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Permutations and combinations are often required in algorithms that do a complete search of the solution space. They are typically rather large so it's best not to compute them entirely but better to lazily generate them. This recipe uses Python 2.2 generators to create appropriate generator objects, that can be use for example as ranges in for loops.
This recipe provides both combinations and permutations and lazily generates them. You can do arbitrary calculations on the permutation/combination items not just print them. If you require the complete list of permutations, just use the builtin list() operator. Note that the resulting list can be huge. All xgenerators defined here yield sequences with elements from the original sequence. Their difference is in which elements they take: xpermutations takes all elements from the sequence, order matters. xcombinations takes n distinct elements from the sequence, order matters. xuniqueCombinations takes n distinct elements from the sequence, order is irrelevant. xselections takes n elements (not necessarily distinct) from the sequence, order matters. Note that 'distinct' means "different elements in the orginal sequence" and not "different value", i.e. list(xuniqueCombinations('aabb',2)) is [['a', 'a'], ['a', 'b'], ['a', 'b'], ['a', 'b'], ['a', 'b'], ['b', 'b']] and not [['a', 'b']]. If your sequence has only items with unique values, you won't notice the difference (no pun intended).
Tags: algorithms

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A simple refactoring. I notice that the bodies of xcombinations, xuniqueCombinations, xselections are almost identical. We could refactor as follows:
A faster xuniqueCombinations algorithm.
Faster permutations.
The above is 6x faster on my Pentium P3 3.0 GHz, Python 2.4.1.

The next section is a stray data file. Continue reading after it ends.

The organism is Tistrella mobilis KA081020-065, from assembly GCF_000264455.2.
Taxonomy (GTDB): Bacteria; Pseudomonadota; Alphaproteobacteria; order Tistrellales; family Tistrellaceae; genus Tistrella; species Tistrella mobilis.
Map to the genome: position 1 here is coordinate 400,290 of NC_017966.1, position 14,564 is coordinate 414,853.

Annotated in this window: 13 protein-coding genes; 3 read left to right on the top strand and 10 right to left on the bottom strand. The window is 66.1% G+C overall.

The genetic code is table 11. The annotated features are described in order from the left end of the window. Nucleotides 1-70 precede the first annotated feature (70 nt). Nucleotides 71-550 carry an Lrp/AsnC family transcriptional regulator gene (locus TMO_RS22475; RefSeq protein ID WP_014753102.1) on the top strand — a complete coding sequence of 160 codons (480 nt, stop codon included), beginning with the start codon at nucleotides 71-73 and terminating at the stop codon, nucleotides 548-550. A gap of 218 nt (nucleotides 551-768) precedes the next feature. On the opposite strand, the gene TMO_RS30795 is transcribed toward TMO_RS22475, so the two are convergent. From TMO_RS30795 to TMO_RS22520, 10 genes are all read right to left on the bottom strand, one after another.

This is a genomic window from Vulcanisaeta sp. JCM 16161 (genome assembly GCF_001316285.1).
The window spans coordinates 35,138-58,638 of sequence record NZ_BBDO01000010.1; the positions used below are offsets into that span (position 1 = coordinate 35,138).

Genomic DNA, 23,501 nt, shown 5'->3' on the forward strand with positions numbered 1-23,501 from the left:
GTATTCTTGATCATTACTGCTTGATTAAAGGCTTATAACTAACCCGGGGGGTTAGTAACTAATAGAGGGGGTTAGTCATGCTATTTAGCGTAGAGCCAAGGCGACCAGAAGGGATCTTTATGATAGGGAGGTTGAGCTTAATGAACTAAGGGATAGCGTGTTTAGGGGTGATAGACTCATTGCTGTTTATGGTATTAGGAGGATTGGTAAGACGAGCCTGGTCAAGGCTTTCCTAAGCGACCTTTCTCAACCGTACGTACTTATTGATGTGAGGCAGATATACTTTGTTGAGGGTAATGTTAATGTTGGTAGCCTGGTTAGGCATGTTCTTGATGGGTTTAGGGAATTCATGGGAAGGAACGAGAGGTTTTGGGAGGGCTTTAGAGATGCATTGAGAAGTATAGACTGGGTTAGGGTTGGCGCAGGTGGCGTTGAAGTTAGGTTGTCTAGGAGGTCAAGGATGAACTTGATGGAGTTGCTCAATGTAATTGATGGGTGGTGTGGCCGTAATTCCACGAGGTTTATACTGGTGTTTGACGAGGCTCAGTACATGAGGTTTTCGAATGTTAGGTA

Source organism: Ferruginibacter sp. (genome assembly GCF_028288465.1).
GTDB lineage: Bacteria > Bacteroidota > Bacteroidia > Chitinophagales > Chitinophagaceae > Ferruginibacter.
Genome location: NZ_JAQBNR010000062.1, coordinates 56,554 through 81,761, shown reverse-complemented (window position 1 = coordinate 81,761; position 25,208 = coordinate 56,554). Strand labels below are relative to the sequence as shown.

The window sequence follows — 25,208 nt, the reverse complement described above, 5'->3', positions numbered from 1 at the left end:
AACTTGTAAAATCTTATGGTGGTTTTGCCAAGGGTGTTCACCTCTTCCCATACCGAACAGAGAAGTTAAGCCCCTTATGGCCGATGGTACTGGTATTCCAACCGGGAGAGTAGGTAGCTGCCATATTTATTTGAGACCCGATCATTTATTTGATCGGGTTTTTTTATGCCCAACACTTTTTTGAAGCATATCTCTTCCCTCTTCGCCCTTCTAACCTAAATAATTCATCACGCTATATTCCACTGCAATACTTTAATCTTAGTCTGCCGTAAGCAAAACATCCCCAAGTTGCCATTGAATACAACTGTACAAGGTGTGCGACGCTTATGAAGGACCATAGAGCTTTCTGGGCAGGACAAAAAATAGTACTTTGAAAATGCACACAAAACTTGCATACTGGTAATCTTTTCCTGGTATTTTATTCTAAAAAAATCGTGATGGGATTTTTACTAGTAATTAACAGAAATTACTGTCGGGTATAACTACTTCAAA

Appendum. I meant to say: 6x faster for computing list(permutations(range(8))).
Err. On the last line that should have been yield p[:i] + a + p[i:] .
much faster... ... But it only works on lists:
Wrong terminology.
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Comment number 4 code is not working for S = [0,1,2,3]. Comment number 6 code works.
Regarding comment 8 noting the lack of Combination with Replacement: here is a version which (without recursion for the "replacement" case) returns a generator giving the ksized subsets of a set and allows for combinations with replacement. (It's part of my work with sympy at branch 1766 at github under acct smichr):
There is also a discussion of these issues at http://coding.derkeiler.com/Archive/Python/comp.lang.python/200807/msg02095.html but I have not been able to duplicate the results and obtain similar times with what is presented. I'm not sure if I'm doing something wrong or if my machine is just that much slower.
For faster permutation similar to what Connelly and Simone recommended but for a length less than len(L) (i.e. P(L,r)) can try this:
And this is the same code which returns tuples:
This way you can check the results with itertools.permutations() like:
A comparison plot is available here.
I use the following algorithm for permutations:
The algorithm is not as fast as the fast_permutation, but it is faster than the orginal one and than the pure python one available in test_itertools. The main advantage of this code is that the all permutations are generated in logical order: all permutations that starts with the first element come first. This is not the case with fast_permutation. This characteristic is essential to a backtracking problem I have. In fact I have a second version with a additional pruning function reducing the number of permutations generated. The ix parameter indicates which element in the permutation is tested
Because the permutations are generated in logical order, the pruning function is much more optimal to cut away unnecessary permutations before they are generated. As a consequence for backtracking applications, this algorithm is faster than fast_permutation